Swedish agricultural products are often claimed to be produced with higher
levels of food safety, and with methods that are more environmentally and animal
friendly, than products from other countries. As a result, the Swedish agricultural
debate has been focused on what is preventing these values from being transformed
into price premiums on agricultural products. The purpose of this report
is to analyse these price premiums, to discuss the logic behind the assumption
that certain production methods will lead to price premiums and to analyse the
often cited solution to the failure of getting paid for country-specific methods
of production: country-of-origin labelling.
Import prices of 262 agricultural products on different markets over different
years are calculated. The purpose is to measure systematic price differences
between Swedish products and products from other countries. The effect of origin
labelling on Swedish products is also measured to find out whether compulsory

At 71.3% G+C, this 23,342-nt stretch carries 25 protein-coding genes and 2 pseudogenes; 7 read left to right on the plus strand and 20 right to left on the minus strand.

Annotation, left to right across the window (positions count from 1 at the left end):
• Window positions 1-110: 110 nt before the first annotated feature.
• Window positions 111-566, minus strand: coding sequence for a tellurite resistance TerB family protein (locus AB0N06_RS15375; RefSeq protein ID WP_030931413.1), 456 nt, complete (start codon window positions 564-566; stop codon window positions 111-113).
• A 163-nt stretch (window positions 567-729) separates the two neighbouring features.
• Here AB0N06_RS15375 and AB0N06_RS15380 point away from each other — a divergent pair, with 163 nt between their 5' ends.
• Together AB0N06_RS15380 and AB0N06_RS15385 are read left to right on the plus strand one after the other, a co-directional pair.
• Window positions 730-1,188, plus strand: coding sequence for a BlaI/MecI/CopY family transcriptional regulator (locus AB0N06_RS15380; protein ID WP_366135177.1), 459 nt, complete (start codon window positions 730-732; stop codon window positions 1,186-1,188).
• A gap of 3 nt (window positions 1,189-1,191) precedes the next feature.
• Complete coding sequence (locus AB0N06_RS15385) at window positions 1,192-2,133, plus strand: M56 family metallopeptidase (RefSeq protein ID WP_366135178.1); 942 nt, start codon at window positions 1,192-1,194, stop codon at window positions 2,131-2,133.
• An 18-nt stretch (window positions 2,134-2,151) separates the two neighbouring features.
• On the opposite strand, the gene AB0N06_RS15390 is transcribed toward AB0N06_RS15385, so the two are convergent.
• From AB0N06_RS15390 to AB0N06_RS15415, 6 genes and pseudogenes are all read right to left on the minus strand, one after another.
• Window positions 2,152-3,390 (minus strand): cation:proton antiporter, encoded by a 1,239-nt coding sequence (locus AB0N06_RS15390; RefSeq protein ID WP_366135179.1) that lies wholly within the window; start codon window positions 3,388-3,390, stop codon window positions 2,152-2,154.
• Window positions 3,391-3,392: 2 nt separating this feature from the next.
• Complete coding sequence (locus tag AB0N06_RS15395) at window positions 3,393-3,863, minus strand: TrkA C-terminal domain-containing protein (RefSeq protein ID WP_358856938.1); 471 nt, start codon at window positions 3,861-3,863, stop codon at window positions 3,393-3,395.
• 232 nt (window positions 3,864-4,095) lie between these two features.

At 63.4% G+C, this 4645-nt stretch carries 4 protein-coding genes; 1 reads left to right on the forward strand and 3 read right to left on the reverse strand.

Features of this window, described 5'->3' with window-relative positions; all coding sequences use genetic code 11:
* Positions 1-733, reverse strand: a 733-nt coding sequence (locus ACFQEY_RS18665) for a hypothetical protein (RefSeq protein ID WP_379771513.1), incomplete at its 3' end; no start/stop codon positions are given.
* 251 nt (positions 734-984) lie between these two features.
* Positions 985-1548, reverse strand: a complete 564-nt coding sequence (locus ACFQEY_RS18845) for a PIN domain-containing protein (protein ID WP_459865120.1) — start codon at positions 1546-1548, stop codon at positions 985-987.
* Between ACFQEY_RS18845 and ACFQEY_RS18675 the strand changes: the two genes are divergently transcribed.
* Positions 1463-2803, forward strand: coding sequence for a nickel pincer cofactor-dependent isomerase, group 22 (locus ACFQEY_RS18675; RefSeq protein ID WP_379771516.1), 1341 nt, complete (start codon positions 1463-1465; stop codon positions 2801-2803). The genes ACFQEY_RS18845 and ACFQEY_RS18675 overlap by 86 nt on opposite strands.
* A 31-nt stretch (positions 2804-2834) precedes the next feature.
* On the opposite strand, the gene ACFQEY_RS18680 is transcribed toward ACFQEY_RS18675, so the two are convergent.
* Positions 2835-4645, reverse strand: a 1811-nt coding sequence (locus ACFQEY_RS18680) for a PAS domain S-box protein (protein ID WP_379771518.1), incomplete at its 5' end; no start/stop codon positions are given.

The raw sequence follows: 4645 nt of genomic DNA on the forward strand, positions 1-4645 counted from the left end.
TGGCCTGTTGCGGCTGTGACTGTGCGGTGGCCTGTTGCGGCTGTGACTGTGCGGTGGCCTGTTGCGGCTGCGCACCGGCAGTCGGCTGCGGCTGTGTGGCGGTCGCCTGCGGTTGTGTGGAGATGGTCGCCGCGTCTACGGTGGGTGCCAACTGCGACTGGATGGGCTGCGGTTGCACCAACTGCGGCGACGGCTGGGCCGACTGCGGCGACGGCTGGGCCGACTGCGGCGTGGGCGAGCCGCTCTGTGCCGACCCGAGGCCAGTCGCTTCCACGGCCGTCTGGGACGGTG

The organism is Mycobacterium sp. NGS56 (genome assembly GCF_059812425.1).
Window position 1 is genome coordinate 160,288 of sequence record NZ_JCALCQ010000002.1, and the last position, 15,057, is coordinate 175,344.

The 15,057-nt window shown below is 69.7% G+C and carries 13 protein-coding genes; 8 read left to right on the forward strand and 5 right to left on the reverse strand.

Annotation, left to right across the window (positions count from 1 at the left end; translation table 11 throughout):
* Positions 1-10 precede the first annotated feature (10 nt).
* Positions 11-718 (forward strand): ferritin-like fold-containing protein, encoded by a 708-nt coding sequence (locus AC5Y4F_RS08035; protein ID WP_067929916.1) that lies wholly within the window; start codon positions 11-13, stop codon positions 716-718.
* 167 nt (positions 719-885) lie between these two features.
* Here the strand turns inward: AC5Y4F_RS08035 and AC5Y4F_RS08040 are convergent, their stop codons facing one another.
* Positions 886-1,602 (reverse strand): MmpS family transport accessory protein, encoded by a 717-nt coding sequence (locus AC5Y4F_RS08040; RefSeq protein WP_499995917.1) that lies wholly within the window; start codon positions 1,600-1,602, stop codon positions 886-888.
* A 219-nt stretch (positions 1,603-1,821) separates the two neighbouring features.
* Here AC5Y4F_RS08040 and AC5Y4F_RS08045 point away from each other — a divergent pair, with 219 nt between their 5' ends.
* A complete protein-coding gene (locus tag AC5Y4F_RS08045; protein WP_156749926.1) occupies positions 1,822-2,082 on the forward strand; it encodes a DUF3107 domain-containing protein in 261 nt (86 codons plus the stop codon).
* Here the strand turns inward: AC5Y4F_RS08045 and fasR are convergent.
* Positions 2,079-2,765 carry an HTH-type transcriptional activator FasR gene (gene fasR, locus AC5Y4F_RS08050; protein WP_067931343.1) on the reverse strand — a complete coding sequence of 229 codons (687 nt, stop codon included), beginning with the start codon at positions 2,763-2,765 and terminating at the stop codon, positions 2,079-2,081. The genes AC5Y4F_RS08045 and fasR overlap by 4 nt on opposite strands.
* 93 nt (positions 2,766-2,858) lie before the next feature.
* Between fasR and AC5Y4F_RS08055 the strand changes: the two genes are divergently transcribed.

origin labelling has given Swedish producers any advantages.
The analysis shows that, in a majority of cases, it is not possible to find
any price differences between Swedish products and products from other EU
countries. When differences are found, which is true in 10 per cent of the cases,
Swedish products are often valued less than other products. The valuation of
Swedish agricultural products has also decreased after Sweden entered the EU
in 1995, which suggests that charging price premiums due to Swedish production
methods has not been possible. Country-of-origin labelling has had a positive
effect on the valuation on processed Swedish products. When it comes to homogeneous
products, i.e. products that are more dependent on agricultural production
methods, no such effect is found.
This analysis does not support the idea of
a general price premium in Swedish agricultural production. Some exceptions
are found but price premiums are more often found when products have been
processed. This suggests that processing, rather than specific Swedish production
methods, is important to Swedish producers.